Stransky - Three nocturnes for cello op.29


Stransky - Three nocturnes for cello op.29. You can download the sheet music Stransky - Three nocturnes for cello op.29 on this page. This interesting cello creative is the unique sample of work for cello by the great talented composer. This composition delight the listeners with the beautiful shiny rhythm of instruments and different musical characteristics.
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PDF format sheet music


Cello part: 2 pages. 189 K


Piano part: 6 pages. 749 K


Instrument part - First page Piano part - First page


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Josef Stránský (1872 – 1936) was a Czech conductor, composer, and art collector/dealer who moved to the United States and conducted the New York Philharmonic from 1911 to 1923.[1] During his tenure with the Philharmonic, Stránský received praise for his interpretations of Franz Liszt and Richard Strauss by the prominent critic Henry T. Finck of the New York Evening Post. Mahler scholar Henry-Louis de La Grange has characterized Stránský as a "conscientious but uninspiring" leader, who allowed the high performing levels achieved by Mahler to fall.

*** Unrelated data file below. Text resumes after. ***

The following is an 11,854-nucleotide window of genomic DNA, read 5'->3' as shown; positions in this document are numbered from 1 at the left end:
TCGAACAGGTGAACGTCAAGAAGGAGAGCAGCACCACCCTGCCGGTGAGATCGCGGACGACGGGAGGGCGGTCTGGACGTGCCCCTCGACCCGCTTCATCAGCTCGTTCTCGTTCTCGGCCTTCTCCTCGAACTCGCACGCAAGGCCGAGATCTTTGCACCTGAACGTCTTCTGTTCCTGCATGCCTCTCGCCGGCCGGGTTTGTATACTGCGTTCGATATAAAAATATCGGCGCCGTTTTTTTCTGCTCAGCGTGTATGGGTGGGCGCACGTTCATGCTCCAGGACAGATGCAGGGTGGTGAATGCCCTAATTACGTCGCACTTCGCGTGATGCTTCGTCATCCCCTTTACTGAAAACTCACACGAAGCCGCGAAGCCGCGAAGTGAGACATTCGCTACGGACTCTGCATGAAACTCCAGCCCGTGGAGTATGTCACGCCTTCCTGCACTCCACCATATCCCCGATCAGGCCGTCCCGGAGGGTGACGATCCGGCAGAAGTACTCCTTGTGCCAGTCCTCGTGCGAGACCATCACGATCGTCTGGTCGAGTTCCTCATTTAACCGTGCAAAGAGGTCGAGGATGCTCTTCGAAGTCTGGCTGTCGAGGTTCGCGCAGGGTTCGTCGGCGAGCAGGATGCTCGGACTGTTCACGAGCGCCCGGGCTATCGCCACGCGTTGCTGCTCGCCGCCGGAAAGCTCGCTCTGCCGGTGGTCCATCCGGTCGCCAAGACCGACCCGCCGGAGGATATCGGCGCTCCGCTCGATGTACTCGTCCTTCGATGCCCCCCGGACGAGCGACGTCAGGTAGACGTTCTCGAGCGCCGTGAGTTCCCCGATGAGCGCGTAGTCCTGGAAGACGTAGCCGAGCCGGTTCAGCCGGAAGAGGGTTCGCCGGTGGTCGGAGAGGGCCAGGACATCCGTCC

From his installation in 1911 until the end of the 1919–20 season, Stránský conducted every Philharmonic concert. He conducted the orchestra's first recordings, which were made for Columbia Records. He was elected an honorary member of Phi Mu Alpha Sinfonia Fraternity, the national fraternity for men in music, in 1917 by the Fraternity's Alpha Chapter at the New England Conservatory of Music in Boston, Massachusetts. In 1921 the Philharmonic merged with the National Symphony, conducted by Willem Mengelberg. For the 1922–23 season, Stránský conducted the first half of the season and Mengelberg the second: Stránský subsequently left the orchestra.

 
 
     
 
 
 
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